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Flavius Belisarius: The African campaign – The first Italian campaign – Novo Scriptorium


Su NovoScripitorium un lungo articolo che dettaglia la campagna militare di Belisario, generale di Giustiniano I.

Justinian declared war on King Gelimer the moment that he had made peace with Persia, using as his casus belli, not a definite re-assertion of the claim of the empire over Africa—for such language would have provoked the rulers of Italy and Spain to join the Vandals, but the fact that Gelimer had wrongfully deposed Hilderic, the Emperor’s ally. In July, 533, Belisarius, who was now at the height of his favour for his successful suppression of the “Nika” rioters, sailed from the Bosphorus with an army of 10,000 foot and 5,000 horse. He was accompanied, luckily for history, by his secretary, Procopius, a very capable writer, who has left a full account of his master’s campaigns. Belisarius landed at Tripoli, at the extreme eastern limit of the Vandal power. The town was at once betrayed to him by its Roman inhabitants. From thence he advanced cautiously along the coast, meeting with no opposition; for the incapable Gelimer had been caught unprepared, and was still engaged in calling in his scattered warriors. It was not till he had approached within ten miles of Carthage that Belisarius was attacked by the Vandals. After a hard struggle he defeated them, and the city fell into his hands next day. The provincials were delighted at the rout of their masters, and welcomed the imperial army with joy; there was neither riot nor pillage, and Carthage had not the aspect of a conquered town.

The triumphal entry of Belisarius into Constantinople with his captives and his spoils, encouraged Justinian to order instant preparations for an attack on the second German kingdom, on his western frontier. He declared war on the wretched King Theodahat in the summer of A.D. 435, using as his pretext the murder of Queen Amalasuntha, whom her ungrateful spouse had first imprisoned and then strangled within a year of their marriage. The king of the Goths, whether he was conscience-stricken or merely cowardly, showed the greatest terror at the declaration of war. He even wrote to Constantinople offering to resign his crown, if the Emperor would guarantee his life and his private property. Meanwhile he consulted sooth-sayers and magicians about his prospects, for he was as superstitious as he was incompetent.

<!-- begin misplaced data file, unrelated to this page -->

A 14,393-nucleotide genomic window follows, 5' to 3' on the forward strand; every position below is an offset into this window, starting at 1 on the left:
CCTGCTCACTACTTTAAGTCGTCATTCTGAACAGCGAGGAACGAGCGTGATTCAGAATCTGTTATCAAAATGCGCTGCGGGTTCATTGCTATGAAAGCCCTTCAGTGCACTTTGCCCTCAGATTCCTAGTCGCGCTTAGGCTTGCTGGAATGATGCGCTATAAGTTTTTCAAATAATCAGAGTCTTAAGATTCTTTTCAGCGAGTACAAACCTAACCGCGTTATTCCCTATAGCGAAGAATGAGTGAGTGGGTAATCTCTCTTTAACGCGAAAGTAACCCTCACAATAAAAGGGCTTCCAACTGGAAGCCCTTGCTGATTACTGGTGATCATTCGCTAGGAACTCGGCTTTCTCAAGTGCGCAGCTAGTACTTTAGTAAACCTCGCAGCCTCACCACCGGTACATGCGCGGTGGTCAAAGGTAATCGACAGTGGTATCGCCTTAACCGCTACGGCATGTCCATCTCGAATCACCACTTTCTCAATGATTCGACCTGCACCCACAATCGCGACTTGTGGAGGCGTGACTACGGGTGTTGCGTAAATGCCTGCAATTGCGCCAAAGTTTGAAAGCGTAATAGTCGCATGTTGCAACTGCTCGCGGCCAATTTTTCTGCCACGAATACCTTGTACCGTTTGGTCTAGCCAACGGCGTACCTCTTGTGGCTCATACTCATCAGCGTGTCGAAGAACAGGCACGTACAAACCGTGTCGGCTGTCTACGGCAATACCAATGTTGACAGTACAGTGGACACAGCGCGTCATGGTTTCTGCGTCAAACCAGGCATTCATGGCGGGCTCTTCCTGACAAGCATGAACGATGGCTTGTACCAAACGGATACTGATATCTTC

Next spring King Witiges came down with the main army of the Goths—more than 100,000 strong—and laid siege to Rome. The defence of the town by Belisarius and his very inadequate garrison forms the most interesting episode in the Italian war. For more than a year the Ostrogoths lay before its walls, essaying every device to force an entry. They tried open storm; they endeavoured to bribe traitors within the city; they strove to creep along the bed of a disused aqueduct, as Belisarius had done a year before at Naples. All was in vain, though the besiegers outnumbered the garrison twenty-fold, and exposed their lives with the same recklessness that their ancestors had shown in the invasion of the empire a hundred years back. The scene best remembered in the siege was the simultaneous assault on five points in the wall, on the 21st of March, 537. Three of the attacks were beaten back with ease; but near the Praenestine Gate, at the south-east of the city, one storming party actually forced its way within the walls, and had to be beaten out by sheer hard fighting ; and at the mausoleum of Hadrian, on the north-west, another spirited combat took place. Hadrian’s tomb—a great quadrangular structure of white marble, 300 feet square and 85 feet high—was surmounted by one of the most magnificent collections of statuary in ancient Rome, including four great equestrian statues of emperors at its corners. The Goths, with their ladders, swarmed at the foot of the tomb in such numbers, that the arrows and darts of the defenders were insufficient to beat them back. Then, as a last resource, the Imperialists tore down the scores of statues which adorned the mausoleum, and crushed the mass of assailants beneath a rain of marble fragments. Two famous antiques, that form the pride of modern galleries—the “Dancing Faun” at Florence, and the “Barberini Faun” at Munich—were found, a thousand years later, buried in the ditch of the tomb of Hadrian, and must have been among the missiles employed against the Goths. Thorough usage which they then received proved the means of preserving them for the admiration of the modern world.

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[…] Giustiniano I di Costantinopoli, prima sotto il comande del generale Belisario e poi sotto Narsete. Qui la prima parte, qui sotto un estratto – in […]

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